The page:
August 10th, 2017

Killer Deal on Winchester XPR Hunting Rifle with Factory Rebate

Winchester Arms Hunting rifle rebate bargain XPR Vias Camo Camouflage

Are you or a friend/family member looking for a good hunting rifle at a great price? Check out this promotion for the Winchester XPR. This is a fine-handling rig with a smooth bolt and some of the best camo finishes you can get. Right now at Cabelas.com the Winchester XPR in Vias Camo is on sale for $399.99. But here’s the kicker, Winchester is offering a $100.00 Mail-In Rebate. That drops your net cost to just $299.99. That’s an insanely good deal.

Winchester Arms Hunting rifle rebate bargain XPR Vias Camo Camouflage

You’ll also find other versions of the Winchester XPR on sale at other vendors. Here are some of our favorite XPR variants (and there are a dozen others):

Winchester Arms Hunting rifle rebate bargain XPR Vias Camo Camouflage

The Winchester Rebate is good through September 30, 2017. It also applies to Winchester SX3, SX4, and SXP Shotguns. CLICK HERE for Rebate Form.

Winchester Arms Hunting rifle rebate bargain XPR Vias Camo Camouflage

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August 10th, 2017

Parallax Explained — Nightforce Optics TECH TIP

Nightforce Optics Parallax Newsletter Scope Video

PARALLAX – What is it and Why is it important?

Nightforce Optics Parallax Newsletter Scope Video

What is Parallax?
Parallax is the apparent movement of the scope’s reticle (cross-hairs) in relation to the target as the shooter moves his eye across the exit pupil of the riflescope. This is caused by the target and the reticle being located in different focal planes.

Why is it Important?
The greater the distance to the target and magnification of the optic, the greater the parallax error becomes. Especially at longer distances, significant sighting error can result if parallax is not removed.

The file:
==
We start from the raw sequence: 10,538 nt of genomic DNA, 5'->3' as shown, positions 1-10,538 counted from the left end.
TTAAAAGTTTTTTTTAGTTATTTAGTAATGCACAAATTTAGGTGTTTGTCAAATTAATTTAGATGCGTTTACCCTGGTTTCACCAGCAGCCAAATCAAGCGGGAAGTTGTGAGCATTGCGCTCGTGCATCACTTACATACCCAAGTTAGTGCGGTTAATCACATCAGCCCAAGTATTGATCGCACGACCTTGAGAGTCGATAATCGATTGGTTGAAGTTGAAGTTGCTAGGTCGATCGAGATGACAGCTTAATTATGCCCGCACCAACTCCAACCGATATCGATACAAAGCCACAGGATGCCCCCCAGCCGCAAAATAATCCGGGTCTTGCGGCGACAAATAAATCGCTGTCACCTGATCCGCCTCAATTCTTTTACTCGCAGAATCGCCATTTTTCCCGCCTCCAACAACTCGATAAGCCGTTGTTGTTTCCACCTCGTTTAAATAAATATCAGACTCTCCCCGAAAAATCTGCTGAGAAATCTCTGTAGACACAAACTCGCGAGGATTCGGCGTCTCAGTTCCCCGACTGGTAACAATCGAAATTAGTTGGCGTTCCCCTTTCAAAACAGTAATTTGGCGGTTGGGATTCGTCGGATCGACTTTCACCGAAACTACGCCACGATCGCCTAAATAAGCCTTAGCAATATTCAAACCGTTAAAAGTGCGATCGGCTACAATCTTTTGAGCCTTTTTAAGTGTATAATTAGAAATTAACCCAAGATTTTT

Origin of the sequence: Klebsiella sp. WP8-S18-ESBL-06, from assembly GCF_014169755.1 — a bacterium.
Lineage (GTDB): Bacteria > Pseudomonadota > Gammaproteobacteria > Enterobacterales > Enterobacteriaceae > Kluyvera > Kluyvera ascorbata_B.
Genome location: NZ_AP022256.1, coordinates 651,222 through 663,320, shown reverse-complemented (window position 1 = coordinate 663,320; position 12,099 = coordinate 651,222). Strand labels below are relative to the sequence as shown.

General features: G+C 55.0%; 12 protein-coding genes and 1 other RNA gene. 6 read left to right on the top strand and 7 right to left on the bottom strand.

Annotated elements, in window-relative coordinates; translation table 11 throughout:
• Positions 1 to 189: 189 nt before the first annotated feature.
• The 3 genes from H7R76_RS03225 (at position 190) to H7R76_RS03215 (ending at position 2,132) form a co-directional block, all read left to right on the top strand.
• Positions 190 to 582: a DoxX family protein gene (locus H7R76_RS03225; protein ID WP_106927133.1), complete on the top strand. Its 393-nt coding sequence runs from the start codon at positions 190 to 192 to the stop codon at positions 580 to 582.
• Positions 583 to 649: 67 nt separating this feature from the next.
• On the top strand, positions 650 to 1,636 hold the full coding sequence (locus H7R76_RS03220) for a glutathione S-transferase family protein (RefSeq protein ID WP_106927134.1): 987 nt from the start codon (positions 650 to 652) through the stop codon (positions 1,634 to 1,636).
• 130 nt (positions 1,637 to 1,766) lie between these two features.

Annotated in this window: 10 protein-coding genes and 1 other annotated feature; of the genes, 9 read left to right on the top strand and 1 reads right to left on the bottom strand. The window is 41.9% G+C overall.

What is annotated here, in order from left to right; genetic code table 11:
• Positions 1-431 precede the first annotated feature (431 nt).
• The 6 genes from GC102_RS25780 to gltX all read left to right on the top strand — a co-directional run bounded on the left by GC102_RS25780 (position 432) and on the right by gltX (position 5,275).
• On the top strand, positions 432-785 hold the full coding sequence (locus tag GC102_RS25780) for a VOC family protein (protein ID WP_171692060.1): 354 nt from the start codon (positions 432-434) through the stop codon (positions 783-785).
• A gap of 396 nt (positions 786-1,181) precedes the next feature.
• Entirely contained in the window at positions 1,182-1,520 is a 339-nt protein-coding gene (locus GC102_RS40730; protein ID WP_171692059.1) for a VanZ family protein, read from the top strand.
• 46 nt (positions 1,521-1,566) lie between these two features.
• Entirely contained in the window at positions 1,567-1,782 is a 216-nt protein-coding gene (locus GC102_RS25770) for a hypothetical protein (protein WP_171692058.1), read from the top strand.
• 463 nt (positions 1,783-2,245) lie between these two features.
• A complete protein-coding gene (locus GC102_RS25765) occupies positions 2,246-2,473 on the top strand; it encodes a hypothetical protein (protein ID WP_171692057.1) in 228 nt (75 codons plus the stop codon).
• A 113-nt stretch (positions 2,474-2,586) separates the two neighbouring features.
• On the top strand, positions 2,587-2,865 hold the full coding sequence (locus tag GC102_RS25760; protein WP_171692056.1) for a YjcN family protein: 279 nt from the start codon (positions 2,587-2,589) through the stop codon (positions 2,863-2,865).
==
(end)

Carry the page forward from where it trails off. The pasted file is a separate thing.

How to Remove Parallax
This Nightforce Tech Tip video quickly shows how to remove parallax on your riflescope.

While keeping the rifle still and looking through the riflescope, a slight nod of the head up and down will quickly determine if parallax is present. To remove parallax, start with the adjustment mechanism on infinity and rotate until the reticle remains stationary in relation to the target regardless of head movement. If parallax has been eliminated, the reticle will remain stationary in relation to the target regardless of eye placement behind the optic.

Nightforce Optics Parallax Newsletter Scope Video

This Parallax Discussion first appeared in the Nightforce Newsletter. To get other helpful Tech Tips delivered to your mailbox, CLICK HERE to open the Nightforce Newsletter sign-up page.

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August 10th, 2017

Is Bullet B.C. Important When Hunting? (Answer: It Depends)

Sierra Bullets Deer Hunting BC Ballistic Coefficient bullet
Game image courtesy OutdoorNebraska.gov/deer.

Written by Sierra Bullets Ballistic Technician Paul Box
Judging by the calls I’ve had through the years, I think some shooters might be placing too much importance on Ballistic Coefficient (B.C.). The best example of this comes from a call I had one day. This shooter called wanting the ballistic coefficient of one of our Sierra bullets. After I told him he seemed a little disappointed, so I ask him what his application was. Long range target, deer hunting in the woods? Talk to me.

As it turned out, he hunted deer in open timber. He very rarely shot beyond 100 yards. I pointed out to him that, under 200 yards, B.C. has little impact. Let’s compare a couple of bullets.

Let’s look at the trajectory of a couple of bullets and see how they compare. The .30 caliber 180 grain Round Nose #2170 RN and the 180 grain Spitzer Boat Tail #2160 SBT. The round nose has a B.C. of .240, while the SBT is .501. Starting both bullets out of the muzzle at 2700 FPS [with a 100-yard ZERO], at 200 yards the #2170 RN impacts 4.46″ low while the #2160 SBT impacts 3.88″ low. That’s a difference of only 0.58″ in spite of a huge difference in Ballistic Coefficient. If we compare out at 500 yards, then we have a [significant drop variance] of 14.27″ between these two bullets. [Editor: That difference could mean a miss at 500 yards.]

Distance to Your Prey is the Key Consideration
In a hunting situation, under 200 yards, having a difference of only .58” isn’t going to make or break us. But when elk hunting in wide open spaces it could mean everything.

The next time you’re choosing a bullet, give some thought about the distances you will be shooting. Sometimes B.C. isn’t everything. If you have any questions, please give the Sierra Bullets technicians a call at 800-233-8799.

sierra bullets ballistic coefficient hunting BC bullet logo customer support

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